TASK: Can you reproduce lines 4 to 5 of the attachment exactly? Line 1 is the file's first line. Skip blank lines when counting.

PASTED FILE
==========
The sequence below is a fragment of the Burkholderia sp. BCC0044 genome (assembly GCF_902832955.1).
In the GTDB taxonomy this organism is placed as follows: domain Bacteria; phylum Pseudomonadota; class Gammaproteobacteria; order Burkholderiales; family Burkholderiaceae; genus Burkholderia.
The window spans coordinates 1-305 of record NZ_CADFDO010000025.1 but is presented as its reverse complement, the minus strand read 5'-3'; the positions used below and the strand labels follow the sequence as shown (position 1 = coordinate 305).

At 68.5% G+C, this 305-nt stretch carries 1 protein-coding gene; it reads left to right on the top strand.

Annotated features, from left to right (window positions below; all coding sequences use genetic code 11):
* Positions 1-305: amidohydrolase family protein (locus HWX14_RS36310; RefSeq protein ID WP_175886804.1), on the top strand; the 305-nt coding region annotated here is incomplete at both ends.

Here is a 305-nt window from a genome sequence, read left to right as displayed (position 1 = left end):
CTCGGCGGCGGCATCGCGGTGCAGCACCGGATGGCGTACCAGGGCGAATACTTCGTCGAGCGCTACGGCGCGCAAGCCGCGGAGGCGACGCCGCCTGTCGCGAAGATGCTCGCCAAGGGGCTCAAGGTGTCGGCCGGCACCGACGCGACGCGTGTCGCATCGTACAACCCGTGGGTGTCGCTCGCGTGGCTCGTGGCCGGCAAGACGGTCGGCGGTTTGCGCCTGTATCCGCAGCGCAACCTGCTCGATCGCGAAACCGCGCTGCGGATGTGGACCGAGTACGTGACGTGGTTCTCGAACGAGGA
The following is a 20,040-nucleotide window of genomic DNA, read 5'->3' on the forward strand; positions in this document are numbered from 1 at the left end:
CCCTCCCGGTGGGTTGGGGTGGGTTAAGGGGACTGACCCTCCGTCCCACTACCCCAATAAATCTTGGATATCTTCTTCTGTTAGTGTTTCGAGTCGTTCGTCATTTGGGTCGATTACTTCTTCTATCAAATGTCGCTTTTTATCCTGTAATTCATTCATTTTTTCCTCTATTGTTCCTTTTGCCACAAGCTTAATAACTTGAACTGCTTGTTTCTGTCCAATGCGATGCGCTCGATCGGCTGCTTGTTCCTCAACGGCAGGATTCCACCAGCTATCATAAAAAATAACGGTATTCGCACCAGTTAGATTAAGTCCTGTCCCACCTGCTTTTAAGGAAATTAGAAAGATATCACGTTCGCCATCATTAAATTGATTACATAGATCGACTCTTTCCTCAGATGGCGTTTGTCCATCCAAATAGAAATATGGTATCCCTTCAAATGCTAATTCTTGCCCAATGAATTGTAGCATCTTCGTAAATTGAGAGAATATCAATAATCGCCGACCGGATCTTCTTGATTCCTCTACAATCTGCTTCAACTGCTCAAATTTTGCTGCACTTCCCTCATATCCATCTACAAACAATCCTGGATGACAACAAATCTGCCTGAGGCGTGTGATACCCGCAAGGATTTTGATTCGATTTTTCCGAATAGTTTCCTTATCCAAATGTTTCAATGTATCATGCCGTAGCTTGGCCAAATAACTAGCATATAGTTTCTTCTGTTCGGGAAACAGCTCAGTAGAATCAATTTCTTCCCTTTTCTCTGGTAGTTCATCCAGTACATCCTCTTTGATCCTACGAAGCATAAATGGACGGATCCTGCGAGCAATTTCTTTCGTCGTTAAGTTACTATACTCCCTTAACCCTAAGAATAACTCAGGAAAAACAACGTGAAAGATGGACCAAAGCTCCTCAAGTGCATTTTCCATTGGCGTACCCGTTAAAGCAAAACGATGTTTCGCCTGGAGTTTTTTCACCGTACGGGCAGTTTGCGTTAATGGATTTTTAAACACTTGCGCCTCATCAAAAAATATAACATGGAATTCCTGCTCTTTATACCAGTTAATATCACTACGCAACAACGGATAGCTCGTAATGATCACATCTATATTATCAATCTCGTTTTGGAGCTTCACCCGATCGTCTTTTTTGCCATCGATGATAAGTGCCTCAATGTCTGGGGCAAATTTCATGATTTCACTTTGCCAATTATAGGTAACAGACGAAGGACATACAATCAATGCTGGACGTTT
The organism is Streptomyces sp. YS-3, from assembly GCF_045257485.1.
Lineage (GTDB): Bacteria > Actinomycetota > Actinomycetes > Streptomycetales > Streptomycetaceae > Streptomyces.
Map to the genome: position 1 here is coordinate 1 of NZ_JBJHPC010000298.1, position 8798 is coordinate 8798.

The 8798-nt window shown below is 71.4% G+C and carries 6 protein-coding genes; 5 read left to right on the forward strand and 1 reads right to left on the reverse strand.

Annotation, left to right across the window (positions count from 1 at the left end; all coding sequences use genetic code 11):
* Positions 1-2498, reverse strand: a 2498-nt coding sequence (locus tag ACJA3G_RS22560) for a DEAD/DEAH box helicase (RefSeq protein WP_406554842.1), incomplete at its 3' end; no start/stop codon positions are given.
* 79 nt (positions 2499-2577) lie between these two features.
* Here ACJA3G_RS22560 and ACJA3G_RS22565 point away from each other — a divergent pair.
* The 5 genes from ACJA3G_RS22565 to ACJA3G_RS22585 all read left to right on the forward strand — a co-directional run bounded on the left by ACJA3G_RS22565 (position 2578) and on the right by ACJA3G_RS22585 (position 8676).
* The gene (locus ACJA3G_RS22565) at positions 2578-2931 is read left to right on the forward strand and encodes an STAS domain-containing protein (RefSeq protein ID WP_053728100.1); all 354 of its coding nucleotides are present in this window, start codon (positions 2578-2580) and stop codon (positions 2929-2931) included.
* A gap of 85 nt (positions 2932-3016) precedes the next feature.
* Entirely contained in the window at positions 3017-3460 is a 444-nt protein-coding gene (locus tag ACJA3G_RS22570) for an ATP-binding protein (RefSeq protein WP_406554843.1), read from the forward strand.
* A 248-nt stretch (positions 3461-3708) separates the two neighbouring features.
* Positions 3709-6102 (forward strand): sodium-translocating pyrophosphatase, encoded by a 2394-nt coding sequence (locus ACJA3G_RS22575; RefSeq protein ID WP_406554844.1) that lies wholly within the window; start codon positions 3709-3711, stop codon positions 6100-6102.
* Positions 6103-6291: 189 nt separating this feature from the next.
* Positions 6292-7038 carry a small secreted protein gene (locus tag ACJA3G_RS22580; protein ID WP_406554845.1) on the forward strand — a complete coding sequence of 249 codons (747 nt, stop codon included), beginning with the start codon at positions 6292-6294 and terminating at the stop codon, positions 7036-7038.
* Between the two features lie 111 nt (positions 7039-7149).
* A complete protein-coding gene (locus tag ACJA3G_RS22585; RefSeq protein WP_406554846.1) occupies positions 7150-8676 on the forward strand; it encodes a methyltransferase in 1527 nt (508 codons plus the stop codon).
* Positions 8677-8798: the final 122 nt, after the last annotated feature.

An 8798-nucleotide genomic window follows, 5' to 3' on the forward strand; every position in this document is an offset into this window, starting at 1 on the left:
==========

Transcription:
At 68.5% G+C, this 305-nt stretch carries 1 protein-coding gene; it reads left to right on the top strand.

Annotated features, from left to right (window positions below; all coding sequences use genetic code 11):